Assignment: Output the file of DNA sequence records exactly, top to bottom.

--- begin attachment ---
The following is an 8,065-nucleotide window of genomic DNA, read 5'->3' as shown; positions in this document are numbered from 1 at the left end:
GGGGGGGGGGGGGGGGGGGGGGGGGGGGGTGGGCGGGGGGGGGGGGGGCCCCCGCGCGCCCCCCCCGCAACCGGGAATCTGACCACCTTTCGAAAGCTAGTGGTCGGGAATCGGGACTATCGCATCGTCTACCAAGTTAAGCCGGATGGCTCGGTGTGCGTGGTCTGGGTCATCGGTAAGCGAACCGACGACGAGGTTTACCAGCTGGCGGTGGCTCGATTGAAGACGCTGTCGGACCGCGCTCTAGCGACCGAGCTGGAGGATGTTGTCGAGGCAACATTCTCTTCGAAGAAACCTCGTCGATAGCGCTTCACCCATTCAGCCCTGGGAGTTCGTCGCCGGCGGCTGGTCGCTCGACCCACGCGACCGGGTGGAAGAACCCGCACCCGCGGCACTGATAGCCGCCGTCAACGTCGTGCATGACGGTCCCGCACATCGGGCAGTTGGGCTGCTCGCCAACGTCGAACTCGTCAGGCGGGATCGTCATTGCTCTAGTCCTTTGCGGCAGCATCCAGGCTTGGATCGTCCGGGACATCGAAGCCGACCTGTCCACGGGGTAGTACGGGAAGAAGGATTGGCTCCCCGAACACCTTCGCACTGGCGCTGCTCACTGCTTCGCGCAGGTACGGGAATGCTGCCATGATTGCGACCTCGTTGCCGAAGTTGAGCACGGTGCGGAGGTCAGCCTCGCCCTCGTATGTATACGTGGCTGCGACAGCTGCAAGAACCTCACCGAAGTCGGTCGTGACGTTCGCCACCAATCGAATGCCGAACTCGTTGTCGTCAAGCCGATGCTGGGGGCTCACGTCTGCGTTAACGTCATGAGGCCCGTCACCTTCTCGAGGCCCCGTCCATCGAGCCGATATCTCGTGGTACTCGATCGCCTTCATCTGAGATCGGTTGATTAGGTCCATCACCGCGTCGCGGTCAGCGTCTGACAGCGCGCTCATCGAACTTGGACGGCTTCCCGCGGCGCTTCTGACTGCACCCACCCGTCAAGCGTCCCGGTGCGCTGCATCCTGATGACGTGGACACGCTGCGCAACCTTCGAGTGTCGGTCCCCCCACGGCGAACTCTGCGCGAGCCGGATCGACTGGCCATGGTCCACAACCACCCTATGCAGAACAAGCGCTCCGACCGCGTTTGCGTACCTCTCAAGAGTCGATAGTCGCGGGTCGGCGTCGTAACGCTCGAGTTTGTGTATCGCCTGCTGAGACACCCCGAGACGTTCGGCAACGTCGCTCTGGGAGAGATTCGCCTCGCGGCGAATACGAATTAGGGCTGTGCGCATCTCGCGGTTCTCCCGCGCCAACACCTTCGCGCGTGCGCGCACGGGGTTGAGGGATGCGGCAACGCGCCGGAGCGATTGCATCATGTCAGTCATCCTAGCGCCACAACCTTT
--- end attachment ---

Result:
The following is an 8,065-nucleotide window of genomic DNA, read 5'->3' as shown; positions in this document are numbered from 1 at the left end:
GGGGGGGGGGGGGGGGGGGGGGGGGGGGGTGGGCGGGGGGGGGGGGGGCCCCCGCGCGCCCCCCCCGCAACCGGGAATCTGACCACCTTTCGAAAGCTAGTGGTCGGGAATCGGGACTATCGCATCGTCTACCAAGTTAAGCCGGATGGCTCGGTGTGCGTGGTCTGGGTCATCGGTAAGCGAACCGACGACGAGGTTTACCAGCTGGCGGTGGCTCGATTGAAGACGCTGTCGGACCGCGCTCTAGCGACCGAGCTGGAGGATGTTGTCGAGGCAACATTCTCTTCGAAGAAACCTCGTCGATAGCGCTTCACCCATTCAGCCCTGGGAGTTCGTCGCCGGCGGCTGGTCGCTCGACCCACGCGACCGGGTGGAAGAACCCGCACCCGCGGCACTGATAGCCGCCGTCAACGTCGTGCATGACGGTCCCGCACATCGGGCAGTTGGGCTGCTCGCCAACGTCGAACTCGTCAGGCGGGATCGTCATTGCTCTAGTCCTTTGCGGCAGCATCCAGGCTTGGATCGTCCGGGACATCGAAGCCGACCTGTCCACGGGGTAGTACGGGAAGAAGGATTGGCTCCCCGAACACCTTCGCACTGGCGCTGCTCACTGCTTCGCGCAGGTACGGGAATGCTGCCATGATTGCGACCTCGTTGCCGAAGTTGAGCACGGTGCGGAGGTCAGCCTCGCCCTCGTATGTATACGTGGCTGCGACAGCTGCAAGAACCTCACCGAAGTCGGTCGTGACGTTCGCCACCAATCGAATGCCGAACTCGTTGTCGTCAAGCCGATGCTGGGGGCTCACGTCTGCGTTAACGTCATGAGGCCCGTCACCTTCTCGAGGCCCCGTCCATCGAGCCGATATCTCGTGGTACTCGATCGCCTTCATCTGAGATCGGTTGATTAGGTCCATCACCGCGTCGCGGTCAGCGTCTGACAGCGCGCTCATCGAACTTGGACGGCTTCCCGCGGCGCTTCTGACTGCACCCACCCGTCAAGCGTCCCGGTGCGCTGCATCCTGATGACGTGGACACGCTGCGCAACCTTCGAGTGTCGGTCCCCCCACGGCGAACTCTGCGCGAGCCGGATCGACTGGCCATGGTCCACAACCACCCTATGCAGAACAAGCGCTCCGACCGCGTTTGCGTACCTCTCAAGAGTCGATAGTCGCGGGTCGGCGTCGTAACGCTCGAGTTTGTGTATCGCCTGCTGAGACACCCCGAGACGTTCGGCAACGTCGCTCTGGGAGAGATTCGCCTCGCGGCGAATACGAATTAGGGCTGTGCGCATCTCGCGGTTCTCCCGCGCCAACACCTTCGCGCGTGCGCGCACGGGGTTGAGGGATGCGGCAACGCGCCGGAGCGATTGCATCATGTCAGTCATCCTAGCGCCACAACCTTT